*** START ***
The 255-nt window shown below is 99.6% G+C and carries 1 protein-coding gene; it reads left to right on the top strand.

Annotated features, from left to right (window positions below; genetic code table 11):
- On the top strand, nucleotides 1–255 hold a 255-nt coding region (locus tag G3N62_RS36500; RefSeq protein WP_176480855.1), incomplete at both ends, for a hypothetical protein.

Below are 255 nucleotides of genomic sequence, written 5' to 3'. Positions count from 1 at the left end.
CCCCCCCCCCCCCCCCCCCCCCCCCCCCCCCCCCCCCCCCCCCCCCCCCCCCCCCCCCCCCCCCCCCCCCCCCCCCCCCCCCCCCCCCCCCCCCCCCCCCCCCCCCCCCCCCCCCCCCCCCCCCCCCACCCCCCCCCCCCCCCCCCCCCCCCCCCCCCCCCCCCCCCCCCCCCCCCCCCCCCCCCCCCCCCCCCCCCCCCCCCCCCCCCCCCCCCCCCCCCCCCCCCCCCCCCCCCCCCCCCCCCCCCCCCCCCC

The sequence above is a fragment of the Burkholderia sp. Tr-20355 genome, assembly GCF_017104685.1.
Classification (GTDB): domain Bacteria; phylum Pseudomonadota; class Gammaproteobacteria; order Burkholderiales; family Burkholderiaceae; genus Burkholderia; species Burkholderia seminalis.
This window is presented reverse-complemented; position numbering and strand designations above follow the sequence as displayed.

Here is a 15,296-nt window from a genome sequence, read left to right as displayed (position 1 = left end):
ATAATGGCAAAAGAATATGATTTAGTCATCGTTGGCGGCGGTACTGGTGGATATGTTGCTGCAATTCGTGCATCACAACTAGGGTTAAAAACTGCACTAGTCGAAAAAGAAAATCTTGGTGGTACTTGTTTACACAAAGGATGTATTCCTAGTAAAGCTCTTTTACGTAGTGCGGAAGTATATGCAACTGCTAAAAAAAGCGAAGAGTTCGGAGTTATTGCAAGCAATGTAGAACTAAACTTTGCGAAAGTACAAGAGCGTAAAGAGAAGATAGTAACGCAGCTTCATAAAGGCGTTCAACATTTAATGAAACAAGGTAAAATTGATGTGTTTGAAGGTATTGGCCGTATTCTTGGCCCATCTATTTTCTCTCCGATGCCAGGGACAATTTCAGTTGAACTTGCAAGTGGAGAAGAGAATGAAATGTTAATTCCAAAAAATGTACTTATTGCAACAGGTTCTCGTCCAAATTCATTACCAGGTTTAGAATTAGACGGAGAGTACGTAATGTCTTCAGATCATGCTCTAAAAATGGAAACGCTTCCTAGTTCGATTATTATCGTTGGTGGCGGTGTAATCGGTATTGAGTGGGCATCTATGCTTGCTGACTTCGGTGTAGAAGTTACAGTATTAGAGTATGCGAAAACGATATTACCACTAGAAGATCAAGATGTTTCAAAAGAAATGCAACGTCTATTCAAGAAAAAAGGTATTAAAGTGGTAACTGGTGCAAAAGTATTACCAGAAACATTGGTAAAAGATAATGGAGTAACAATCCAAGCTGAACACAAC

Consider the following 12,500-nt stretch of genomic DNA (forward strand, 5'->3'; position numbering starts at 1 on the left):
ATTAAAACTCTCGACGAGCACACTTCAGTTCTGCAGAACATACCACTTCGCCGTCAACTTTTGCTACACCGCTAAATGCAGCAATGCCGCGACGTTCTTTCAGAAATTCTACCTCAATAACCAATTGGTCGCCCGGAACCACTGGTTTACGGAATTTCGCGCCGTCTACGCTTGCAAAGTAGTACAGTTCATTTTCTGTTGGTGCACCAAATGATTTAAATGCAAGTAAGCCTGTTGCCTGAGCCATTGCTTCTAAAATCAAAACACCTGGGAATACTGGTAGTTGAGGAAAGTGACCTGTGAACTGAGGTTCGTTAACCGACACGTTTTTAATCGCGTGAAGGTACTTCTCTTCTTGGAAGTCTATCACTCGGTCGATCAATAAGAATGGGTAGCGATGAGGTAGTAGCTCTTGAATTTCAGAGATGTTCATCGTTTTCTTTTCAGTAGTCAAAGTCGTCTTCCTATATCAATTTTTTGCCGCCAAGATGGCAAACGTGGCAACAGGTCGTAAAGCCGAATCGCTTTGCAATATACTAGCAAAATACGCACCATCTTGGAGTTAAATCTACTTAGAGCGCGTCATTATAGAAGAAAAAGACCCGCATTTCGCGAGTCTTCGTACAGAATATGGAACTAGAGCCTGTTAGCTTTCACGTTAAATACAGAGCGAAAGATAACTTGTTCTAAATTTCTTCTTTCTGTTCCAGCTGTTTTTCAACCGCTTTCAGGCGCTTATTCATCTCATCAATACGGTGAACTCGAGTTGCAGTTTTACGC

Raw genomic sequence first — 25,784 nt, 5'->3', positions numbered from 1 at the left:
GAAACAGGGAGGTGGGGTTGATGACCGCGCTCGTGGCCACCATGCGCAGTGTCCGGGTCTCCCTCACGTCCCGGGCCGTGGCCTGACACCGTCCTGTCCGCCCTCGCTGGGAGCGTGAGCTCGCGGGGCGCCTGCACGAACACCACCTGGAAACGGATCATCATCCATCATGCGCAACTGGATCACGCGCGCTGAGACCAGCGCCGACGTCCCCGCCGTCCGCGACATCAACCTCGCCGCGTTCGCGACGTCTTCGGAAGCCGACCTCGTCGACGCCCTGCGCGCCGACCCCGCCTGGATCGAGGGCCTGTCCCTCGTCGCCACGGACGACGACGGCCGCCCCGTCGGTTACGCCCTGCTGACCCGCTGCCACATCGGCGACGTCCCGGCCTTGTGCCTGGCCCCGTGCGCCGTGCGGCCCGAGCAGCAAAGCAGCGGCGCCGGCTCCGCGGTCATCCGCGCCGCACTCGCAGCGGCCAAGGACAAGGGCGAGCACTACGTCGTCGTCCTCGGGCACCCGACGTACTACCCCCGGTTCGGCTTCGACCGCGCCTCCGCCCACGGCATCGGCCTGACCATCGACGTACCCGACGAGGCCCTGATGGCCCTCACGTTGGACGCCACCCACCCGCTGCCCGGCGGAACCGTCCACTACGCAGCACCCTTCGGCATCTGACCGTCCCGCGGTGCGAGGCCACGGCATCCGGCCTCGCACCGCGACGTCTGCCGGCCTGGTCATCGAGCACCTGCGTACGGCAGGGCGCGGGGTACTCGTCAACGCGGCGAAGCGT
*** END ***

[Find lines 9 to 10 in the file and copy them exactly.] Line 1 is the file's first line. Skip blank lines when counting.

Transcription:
Here is a 15,296-nt window from a genome sequence, read left to right as displayed (position 1 = left end):
ATAATGGCAAAAGAATATGATTTAGTCATCGTTGGCGGCGGTACTGGTGGATATGTTGCTGCAATTCGTGCATCACAACTAGGGTTAAAAACTGCACTAGTCGAAAAAGAAAATCTTGGTGGTACTTGTTTACACAAAGGATGTATTCCTAGTAAAGCTCTTTTACGTAGTGCGGAAGTATATGCAACTGCTAAAAAAAGCGAAGAGTTCGGAGTTATTGCAAGCAATGTAGAACTAAACTTTGCGAAAGTACAAGAGCGTAAAGAGAAGATAGTAACGCAGCTTCATAAAGGCGTTCAACATTTAATGAAACAAGGTAAAATTGATGTGTTTGAAGGTATTGGCCGTATTCTTGGCCCATCTATTTTCTCTCCGATGCCAGGGACAATTTCAGTTGAACTTGCAAGTGGAGAAGAGAATGAAATGTTAATTCCAAAAAATGTACTTATTGCAACAGGTTCTCGTCCAAATTCATTACCAGGTTTAGAATTAGACGGAGAGTACGTAATGTCTTCAGATCATGCTCTAAAAATGGAAACGCTTCCTAGTTCGATTATTATCGTTGGTGGCGGTGTAATCGGTATTGAGTGGGCATCTATGCTTGCTGACTTCGGTGTAGAAGTTACAGTATTAGAGTATGCGAAAACGATATTACCACTAGAAGATCAAGATGTTTCAAAAGAAATGCAACGTCTATTCAAGAAAAAAGGTATTAAAGTGGTAACTGGTGCAAAAGTATTACCAGAAACATTGGTAAAAGATAATGGAGTAACAATCCAAGCTGAACACAAC